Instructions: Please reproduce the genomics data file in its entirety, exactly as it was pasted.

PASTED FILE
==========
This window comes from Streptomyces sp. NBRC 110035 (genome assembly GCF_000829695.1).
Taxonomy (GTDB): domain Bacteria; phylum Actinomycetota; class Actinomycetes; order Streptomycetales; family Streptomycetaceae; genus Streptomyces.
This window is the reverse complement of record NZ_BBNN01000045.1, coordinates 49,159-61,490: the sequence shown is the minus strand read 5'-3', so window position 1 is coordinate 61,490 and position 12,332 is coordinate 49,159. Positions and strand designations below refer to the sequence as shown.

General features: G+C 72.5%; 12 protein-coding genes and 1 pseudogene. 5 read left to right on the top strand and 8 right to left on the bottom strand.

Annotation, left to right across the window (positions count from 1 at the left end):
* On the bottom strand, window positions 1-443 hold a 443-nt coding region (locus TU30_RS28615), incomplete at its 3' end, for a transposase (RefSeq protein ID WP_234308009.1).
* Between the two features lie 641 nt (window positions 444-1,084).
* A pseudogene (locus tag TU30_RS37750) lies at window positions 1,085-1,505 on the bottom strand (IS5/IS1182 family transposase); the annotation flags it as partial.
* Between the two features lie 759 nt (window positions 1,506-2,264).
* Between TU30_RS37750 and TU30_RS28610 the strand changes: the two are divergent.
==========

This window comes from Streptomyces sp. NBRC 110035 (genome assembly GCF_000829695.1).
Taxonomy (GTDB): domain Bacteria; phylum Actinomycetota; class Actinomycetes; order Streptomycetales; family Streptomycetaceae; genus Streptomyces.
This window is the reverse complement of record NZ_BBNN01000045.1, coordinates 49,159-61,490: the sequence shown is the minus strand read 5'-3', so window position 1 is coordinate 61,490 and position 12,332 is coordinate 49,159. Positions and strand designations below refer to the sequence as shown.

General features: G+C 72.5%; 12 protein-coding genes and 1 pseudogene. 5 read left to right on the top strand and 8 right to left on the bottom strand.

Annotation, left to right across the window (positions count from 1 at the left end):
* On the bottom strand, window positions 1-443 hold a 443-nt coding region (locus TU30_RS28615), incomplete at its 3' end, for a transposase (RefSeq protein ID WP_234308009.1).
* Between the two features lie 641 nt (window positions 444-1,084).
* A pseudogene (locus tag TU30_RS37750) lies at window positions 1,085-1,505 on the bottom strand (IS5/IS1182 family transposase); the annotation flags it as partial.
* Between the two features lie 759 nt (window positions 1,506-2,264).
* Between TU30_RS37750 and TU30_RS28610 the strand changes: the two are divergent.